I was born into the family of the late Professor Moshood Abiola Peller and Alhaja Silifat Abiola Peller also known as Lady Peller. I’m a native of Iseyin but was born here in Lagos. I had my primary education here in Lagos, secondary education was in Ibadan Command Secondary School, Ibadan. After that, I proceeded for my university education, I’m a graduate of Chemical Engineering from Ladoke Akintola University of Technology and also had my Masters from the same institution.
I am the chairman of Aquila Group of companies, a conglomerate that has interests in oil and gas with Aquila Oil and Gas. We do building and construction with Aquila Building and Projects and also in international trade with our Bureau de Change outfit and we also have Aquila Global Resources which handles the dredging part of business. In the entertainment business, we have Aquila Records and the night club, Quilox. I also have a restaurant as well called 6ix Restaurant. I can just go on and on (laughs) I’m a very restless person. Once I get one done I move on to another, that’s why I’m always busy with a lot on my hands.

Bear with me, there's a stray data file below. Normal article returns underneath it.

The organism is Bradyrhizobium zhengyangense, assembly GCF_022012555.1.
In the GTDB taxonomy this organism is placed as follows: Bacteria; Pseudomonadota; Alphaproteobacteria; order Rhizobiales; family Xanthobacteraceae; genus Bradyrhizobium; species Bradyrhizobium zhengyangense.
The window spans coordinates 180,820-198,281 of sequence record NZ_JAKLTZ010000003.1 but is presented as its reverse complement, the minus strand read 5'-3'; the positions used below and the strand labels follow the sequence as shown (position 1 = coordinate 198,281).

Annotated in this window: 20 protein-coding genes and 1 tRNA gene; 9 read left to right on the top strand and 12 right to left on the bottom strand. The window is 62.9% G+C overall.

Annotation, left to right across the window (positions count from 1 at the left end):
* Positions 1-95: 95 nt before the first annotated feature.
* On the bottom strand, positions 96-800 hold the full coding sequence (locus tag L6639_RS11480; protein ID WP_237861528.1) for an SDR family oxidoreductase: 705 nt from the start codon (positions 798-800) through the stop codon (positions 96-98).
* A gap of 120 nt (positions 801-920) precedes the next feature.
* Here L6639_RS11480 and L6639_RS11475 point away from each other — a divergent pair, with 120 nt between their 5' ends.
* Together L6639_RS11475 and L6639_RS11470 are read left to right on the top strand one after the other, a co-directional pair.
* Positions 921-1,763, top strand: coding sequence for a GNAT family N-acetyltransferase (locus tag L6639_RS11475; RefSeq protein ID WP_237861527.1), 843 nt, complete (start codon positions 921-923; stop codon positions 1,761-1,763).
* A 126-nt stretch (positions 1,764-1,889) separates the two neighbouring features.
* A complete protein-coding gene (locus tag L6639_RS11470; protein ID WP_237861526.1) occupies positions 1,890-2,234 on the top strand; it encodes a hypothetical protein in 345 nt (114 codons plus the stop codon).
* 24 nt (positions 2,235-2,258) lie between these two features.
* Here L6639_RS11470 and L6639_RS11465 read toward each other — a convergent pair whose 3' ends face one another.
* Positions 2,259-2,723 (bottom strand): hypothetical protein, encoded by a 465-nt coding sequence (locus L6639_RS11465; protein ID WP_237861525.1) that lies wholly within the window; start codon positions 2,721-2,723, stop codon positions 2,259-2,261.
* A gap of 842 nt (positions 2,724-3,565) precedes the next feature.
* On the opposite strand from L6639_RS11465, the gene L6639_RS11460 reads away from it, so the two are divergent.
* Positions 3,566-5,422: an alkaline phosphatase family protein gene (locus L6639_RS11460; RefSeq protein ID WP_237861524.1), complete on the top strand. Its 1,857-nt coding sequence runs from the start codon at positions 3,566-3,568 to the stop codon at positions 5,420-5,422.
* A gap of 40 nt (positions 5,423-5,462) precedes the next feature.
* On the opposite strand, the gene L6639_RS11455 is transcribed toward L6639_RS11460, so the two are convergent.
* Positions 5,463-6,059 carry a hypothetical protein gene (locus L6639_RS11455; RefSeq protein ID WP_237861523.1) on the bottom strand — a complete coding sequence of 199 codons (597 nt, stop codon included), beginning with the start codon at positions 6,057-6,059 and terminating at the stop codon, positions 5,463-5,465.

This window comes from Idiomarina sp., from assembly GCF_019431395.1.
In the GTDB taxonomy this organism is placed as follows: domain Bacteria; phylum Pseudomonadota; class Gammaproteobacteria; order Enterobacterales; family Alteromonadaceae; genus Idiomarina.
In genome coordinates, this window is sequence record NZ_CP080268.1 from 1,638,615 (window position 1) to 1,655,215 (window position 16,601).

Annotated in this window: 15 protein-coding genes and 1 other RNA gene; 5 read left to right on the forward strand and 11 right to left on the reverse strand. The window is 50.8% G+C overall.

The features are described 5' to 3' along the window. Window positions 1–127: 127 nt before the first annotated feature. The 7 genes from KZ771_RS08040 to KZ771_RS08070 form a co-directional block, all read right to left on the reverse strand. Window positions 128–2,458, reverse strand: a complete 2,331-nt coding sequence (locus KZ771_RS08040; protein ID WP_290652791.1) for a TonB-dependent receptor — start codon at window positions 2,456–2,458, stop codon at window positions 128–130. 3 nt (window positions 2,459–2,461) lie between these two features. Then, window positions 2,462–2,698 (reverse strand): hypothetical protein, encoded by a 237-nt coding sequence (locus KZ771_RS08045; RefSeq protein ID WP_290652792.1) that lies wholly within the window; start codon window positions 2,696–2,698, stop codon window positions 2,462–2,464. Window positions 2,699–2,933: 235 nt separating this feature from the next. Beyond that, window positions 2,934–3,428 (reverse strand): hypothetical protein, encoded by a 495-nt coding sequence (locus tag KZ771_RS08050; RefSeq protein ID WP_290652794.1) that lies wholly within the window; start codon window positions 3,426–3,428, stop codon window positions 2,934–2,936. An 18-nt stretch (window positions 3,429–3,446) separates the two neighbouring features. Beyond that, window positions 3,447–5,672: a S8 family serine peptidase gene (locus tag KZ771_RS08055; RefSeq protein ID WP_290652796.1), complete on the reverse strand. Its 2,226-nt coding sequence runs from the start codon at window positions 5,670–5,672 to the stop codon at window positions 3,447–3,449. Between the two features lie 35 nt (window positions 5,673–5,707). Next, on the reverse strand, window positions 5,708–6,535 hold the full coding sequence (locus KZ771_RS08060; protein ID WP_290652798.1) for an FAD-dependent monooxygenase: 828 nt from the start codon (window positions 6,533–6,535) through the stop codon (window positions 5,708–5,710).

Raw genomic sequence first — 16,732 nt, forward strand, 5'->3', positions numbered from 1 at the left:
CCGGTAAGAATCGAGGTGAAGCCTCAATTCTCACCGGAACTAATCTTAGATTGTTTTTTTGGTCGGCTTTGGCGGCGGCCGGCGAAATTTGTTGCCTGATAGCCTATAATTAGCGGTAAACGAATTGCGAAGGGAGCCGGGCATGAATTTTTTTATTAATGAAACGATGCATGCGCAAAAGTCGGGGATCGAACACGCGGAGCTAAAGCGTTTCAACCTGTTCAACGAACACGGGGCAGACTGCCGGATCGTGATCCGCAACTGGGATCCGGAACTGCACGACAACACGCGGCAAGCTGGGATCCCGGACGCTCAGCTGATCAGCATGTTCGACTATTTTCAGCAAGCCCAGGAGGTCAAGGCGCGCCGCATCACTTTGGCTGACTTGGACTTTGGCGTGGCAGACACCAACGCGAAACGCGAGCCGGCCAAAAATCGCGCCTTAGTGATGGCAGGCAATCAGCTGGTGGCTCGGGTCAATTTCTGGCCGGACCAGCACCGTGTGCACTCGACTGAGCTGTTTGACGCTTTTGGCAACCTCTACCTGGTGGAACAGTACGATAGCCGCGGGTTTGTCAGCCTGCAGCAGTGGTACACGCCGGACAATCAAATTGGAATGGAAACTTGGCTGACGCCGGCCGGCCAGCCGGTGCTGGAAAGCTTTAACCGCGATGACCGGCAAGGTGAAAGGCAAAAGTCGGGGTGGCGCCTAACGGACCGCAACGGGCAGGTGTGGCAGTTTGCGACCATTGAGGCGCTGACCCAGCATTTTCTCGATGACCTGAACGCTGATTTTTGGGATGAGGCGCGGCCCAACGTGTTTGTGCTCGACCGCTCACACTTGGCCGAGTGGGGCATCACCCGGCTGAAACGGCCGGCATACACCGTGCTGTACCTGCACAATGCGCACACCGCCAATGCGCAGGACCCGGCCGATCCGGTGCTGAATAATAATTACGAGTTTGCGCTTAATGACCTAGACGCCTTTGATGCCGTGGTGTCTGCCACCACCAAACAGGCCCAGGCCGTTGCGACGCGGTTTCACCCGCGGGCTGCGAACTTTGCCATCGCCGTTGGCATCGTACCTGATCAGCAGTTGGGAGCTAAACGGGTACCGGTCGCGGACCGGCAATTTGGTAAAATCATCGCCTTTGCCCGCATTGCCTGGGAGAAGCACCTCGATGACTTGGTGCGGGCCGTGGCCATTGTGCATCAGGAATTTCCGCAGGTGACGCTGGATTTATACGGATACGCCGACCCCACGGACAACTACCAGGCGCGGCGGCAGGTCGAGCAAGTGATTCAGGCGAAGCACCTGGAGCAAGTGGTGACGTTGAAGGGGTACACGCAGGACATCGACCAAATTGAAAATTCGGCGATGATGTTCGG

And I guess that perhaps explains why you’re also diving into politics?
My going into politics was a very difficult decision for me to make because I will say, thankfully, that God has blessed me so much and I have so much plans for my businesses. But I believe the time for arm chair politics is over, we can no longer continue to fold our arms and watch things go bad.